Chennai: The Tamil Nadu government constituted an expert committee on August 22 to study the increasing conflict between humans and elephants, especially in the Gudalur area, and to come up with practical solutions to the issue.
The committee headed by Conservator of Forests and Madhumalai Tiger Reserve Field Director, D. Venkatesh has commenced the study on the basic reasons behind the man-elephant conflict.
In May two people lost their lives on successive days. A 40-year-old woman who had gone to attend to nature's call in the early hours was trampled to death by a wild elephant. The woman Malu (42) was killed on May 27,
On May 26, Anandan (51) was killed by a wild elephant when he was going to open his tea stall at Gudalur at around 5.30 a.m.
In August before the committee was constituted, Murugan (46), a forest watcher, was trampled to death by a wild elephant when he had gone to the forest border to relieve himself.
People losing their lives in areas close to the forest borders has been reported regularly in Tamil Nadu with an average of 35 to 40 being killed in a year.
The forest department had to resort to bringing in two Kumki elephants to drive the wild elephant into the deep forest. The expert committee is studying all the possibilities to solve the vexed issue.
While the stories of elephants killing humans have been reported widely, many wild elephants also lost their lives due to human intervention in their habitats.
Three wild elephants were mowed down by the speeding Mangalore- Chennai Express on November 26, 2021. After this incident, the forest department and Southern Railway planned to jointly operate a wireless system to prevent the elephants from reaching the railway lines running through deep forests.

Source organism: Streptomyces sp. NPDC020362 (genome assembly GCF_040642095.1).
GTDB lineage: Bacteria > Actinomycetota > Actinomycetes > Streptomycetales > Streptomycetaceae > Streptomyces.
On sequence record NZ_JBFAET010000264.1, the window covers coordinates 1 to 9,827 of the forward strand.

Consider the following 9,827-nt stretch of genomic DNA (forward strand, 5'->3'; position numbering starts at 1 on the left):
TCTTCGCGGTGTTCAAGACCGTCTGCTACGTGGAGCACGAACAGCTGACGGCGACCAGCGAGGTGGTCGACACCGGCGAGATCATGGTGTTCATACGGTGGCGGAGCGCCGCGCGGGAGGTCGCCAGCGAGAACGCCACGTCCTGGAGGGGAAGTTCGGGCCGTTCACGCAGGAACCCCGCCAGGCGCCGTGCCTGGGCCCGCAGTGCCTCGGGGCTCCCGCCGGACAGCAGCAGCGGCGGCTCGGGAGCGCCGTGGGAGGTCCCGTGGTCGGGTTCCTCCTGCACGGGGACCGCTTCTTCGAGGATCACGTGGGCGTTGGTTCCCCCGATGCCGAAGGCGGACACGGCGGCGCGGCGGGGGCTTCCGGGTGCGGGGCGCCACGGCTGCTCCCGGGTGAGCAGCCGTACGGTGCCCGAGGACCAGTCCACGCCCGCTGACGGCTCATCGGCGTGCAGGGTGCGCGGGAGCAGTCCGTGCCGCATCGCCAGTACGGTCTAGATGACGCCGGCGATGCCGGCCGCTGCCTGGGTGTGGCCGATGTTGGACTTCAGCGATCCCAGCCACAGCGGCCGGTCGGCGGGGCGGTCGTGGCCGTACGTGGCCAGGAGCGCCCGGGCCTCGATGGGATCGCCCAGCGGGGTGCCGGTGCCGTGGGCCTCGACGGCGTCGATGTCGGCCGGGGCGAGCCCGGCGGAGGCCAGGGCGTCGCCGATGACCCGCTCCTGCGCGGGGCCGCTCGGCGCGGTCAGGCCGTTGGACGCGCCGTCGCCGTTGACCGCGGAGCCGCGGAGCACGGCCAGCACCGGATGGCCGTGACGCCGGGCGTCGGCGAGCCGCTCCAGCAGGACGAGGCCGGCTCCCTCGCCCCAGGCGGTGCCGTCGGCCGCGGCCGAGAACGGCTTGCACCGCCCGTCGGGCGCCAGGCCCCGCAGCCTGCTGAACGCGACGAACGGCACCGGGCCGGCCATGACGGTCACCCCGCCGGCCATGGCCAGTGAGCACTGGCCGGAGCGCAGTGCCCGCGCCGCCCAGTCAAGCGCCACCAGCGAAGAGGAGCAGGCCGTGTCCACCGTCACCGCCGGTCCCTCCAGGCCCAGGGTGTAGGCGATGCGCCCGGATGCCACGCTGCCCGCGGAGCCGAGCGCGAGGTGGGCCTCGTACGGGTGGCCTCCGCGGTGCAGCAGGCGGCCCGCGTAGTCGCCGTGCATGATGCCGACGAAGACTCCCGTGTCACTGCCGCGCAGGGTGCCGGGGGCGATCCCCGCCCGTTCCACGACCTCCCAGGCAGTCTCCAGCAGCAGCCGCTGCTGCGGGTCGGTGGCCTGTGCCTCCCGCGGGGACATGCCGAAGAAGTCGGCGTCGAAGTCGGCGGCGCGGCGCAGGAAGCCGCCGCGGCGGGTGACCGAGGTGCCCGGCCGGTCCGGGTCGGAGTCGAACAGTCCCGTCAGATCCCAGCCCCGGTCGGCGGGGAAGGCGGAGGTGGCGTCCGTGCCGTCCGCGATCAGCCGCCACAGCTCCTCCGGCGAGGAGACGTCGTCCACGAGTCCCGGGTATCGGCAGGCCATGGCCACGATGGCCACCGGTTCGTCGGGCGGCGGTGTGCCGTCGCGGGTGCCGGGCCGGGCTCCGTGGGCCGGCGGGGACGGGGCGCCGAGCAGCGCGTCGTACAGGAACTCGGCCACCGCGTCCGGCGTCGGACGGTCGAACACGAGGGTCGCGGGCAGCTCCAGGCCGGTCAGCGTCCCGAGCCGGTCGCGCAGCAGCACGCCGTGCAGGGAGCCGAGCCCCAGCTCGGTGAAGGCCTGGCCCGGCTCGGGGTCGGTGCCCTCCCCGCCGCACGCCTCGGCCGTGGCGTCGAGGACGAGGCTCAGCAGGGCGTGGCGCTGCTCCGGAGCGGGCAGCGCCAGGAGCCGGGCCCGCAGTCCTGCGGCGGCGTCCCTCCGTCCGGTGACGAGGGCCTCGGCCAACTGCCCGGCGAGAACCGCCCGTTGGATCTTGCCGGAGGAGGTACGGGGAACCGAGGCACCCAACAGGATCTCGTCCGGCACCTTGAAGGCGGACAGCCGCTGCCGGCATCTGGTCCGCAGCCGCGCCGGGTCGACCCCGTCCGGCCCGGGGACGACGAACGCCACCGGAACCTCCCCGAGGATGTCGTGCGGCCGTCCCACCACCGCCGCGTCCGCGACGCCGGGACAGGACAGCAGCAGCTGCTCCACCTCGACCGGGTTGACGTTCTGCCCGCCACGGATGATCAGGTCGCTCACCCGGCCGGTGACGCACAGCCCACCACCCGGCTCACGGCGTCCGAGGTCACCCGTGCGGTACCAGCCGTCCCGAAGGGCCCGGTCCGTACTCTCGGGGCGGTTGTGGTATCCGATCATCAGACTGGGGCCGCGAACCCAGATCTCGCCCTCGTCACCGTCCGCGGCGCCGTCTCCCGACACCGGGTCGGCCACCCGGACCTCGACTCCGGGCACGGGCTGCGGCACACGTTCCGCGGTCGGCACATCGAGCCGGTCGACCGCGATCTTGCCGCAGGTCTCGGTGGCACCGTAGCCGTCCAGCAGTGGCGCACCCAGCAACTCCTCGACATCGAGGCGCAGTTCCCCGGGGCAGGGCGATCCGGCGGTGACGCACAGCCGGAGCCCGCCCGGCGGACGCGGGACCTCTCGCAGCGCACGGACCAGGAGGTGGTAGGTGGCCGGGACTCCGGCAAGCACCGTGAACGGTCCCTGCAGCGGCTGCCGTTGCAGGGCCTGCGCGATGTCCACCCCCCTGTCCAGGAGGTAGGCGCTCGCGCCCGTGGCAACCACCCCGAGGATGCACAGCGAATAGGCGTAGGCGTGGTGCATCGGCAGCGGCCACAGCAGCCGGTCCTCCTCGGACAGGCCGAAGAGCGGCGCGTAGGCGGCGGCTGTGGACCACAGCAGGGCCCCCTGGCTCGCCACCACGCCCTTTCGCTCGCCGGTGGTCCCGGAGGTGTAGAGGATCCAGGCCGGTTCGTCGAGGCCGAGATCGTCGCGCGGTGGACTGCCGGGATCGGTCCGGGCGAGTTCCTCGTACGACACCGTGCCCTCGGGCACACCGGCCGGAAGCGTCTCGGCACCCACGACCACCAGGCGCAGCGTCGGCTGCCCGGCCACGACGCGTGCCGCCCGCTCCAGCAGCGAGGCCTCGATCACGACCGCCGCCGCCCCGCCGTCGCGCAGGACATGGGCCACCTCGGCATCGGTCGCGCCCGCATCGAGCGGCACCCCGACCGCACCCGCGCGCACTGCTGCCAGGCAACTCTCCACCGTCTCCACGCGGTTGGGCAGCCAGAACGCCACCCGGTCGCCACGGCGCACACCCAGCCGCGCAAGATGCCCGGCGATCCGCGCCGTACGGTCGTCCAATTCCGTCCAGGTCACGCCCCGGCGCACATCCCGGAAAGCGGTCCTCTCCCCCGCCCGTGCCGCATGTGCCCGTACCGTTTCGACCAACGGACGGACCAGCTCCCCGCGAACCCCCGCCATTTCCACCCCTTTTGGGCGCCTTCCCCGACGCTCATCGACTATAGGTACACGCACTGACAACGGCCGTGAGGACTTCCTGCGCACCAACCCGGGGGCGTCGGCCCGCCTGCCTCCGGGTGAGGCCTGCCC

A 20-year-old male elephant was also hit by a moving train prior to this in March 2021; in the past five years eight elephants have been killed by trains. After the mowing down of three elephants on November 26, the forest department of Tamil Nadu and Southern Railways took several measures to discourage elephants from coming near the tracks.
The expert committee is of the view that most of the elephant attacks on human habitations was in search of food. The Kerala forest department has recently taken a policy decision to plant jack fruit trees inside forests as jack fruit is like a magnet to the elephants.
The department also envisages planting wild mango trees and wild gooseberry trees. According to the Kerala forest officials this will help in stopping elephants, monkeys and other wild animals from entering human habitations in search of food.
A recent study by the Wildlife Institute of India, Dehradun, and the Periyar Tiger Conservation Foundation has revealed that the major reason for the human-elephant conflict is the reduced availability of fodder in the forests. The study also revealed the reduction in fodder was mainly due to the presence of invasive plants that shrink the fodder.
However, some senior officials of the Tamil Nadu forest department told IANS that human-elephant conflict has always been there but the increased reporting has led to bringing such issues before society in large numbers.